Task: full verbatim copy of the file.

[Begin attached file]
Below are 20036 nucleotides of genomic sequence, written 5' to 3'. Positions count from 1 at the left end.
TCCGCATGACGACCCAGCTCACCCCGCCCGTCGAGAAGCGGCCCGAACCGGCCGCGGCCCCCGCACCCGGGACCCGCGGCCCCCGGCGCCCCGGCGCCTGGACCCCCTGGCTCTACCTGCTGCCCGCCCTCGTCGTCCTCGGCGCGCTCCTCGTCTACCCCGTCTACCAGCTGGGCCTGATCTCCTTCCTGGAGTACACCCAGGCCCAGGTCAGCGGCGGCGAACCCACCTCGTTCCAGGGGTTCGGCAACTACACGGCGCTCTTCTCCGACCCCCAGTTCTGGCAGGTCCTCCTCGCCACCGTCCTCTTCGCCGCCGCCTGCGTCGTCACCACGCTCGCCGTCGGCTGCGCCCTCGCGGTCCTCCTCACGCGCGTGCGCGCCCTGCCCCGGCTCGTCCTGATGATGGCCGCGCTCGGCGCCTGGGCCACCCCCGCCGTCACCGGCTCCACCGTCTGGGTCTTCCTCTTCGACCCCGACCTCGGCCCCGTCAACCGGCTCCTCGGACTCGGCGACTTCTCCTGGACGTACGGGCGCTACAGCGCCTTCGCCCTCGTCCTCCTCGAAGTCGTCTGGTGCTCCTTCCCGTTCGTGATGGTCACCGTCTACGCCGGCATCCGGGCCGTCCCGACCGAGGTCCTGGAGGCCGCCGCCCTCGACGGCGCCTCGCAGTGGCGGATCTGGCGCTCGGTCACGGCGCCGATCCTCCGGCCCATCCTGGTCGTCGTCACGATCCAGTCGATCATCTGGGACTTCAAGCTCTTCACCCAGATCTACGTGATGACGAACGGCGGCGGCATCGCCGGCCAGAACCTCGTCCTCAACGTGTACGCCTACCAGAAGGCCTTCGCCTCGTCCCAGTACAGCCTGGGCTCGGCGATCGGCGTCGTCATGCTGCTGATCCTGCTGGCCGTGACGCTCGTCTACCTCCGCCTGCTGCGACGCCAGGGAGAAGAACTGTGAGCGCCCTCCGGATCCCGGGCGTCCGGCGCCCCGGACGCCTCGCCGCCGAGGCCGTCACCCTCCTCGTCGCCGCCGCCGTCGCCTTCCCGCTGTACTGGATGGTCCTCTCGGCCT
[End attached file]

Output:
Below are 20036 nucleotides of genomic sequence, written 5' to 3'. Positions count from 1 at the left end.
TCCGCATGACGACCCAGCTCACCCCGCCCGTCGAGAAGCGGCCCGAACCGGCCGCGGCCCCCGCACCCGGGACCCGCGGCCCCCGGCGCCCCGGCGCCTGGACCCCCTGGCTCTACCTGCTGCCCGCCCTCGTCGTCCTCGGCGCGCTCCTCGTCTACCCCGTCTACCAGCTGGGCCTGATCTCCTTCCTGGAGTACACCCAGGCCCAGGTCAGCGGCGGCGAACCCACCTCGTTCCAGGGGTTCGGCAACTACACGGCGCTCTTCTCCGACCCCCAGTTCTGGCAGGTCCTCCTCGCCACCGTCCTCTTCGCCGCCGCCTGCGTCGTCACCACGCTCGCCGTCGGCTGCGCCCTCGCGGTCCTCCTCACGCGCGTGCGCGCCCTGCCCCGGCTCGTCCTGATGATGGCCGCGCTCGGCGCCTGGGCCACCCCCGCCGTCACCGGCTCCACCGTCTGGGTCTTCCTCTTCGACCCCGACCTCGGCCCCGTCAACCGGCTCCTCGGACTCGGCGACTTCTCCTGGACGTACGGGCGCTACAGCGCCTTCGCCCTCGTCCTCCTCGAAGTCGTCTGGTGCTCCTTCCCGTTCGTGATGGTCACCGTCTACGCCGGCATCCGGGCCGTCCCGACCGAGGTCCTGGAGGCCGCCGCCCTCGACGGCGCCTCGCAGTGGCGGATCTGGCGCTCGGTCACGGCGCCGATCCTCCGGCCCATCCTGGTCGTCGTCACGATCCAGTCGATCATCTGGGACTTCAAGCTCTTCACCCAGATCTACGTGATGACGAACGGCGGCGGCATCGCCGGCCAGAACCTCGTCCTCAACGTGTACGCCTACCAGAAGGCCTTCGCCTCGTCCCAGTACAGCCTGGGCTCGGCGATCGGCGTCGTCATGCTGCTGATCCTGCTGGCCGTGACGCTCGTCTACCTCCGCCTGCTGCGACGCCAGGGAGAAGAACTGTGAGCGCCCTCCGGATCCCGGGCGTCCGGCGCCCCGGACGCCTCGCCGCCGAGGCCGTCACCCTCCTCGTCGCCGCCGCCGTCGCCTTCCCGCTGTACTGGATGGTCCTCTCGGCCT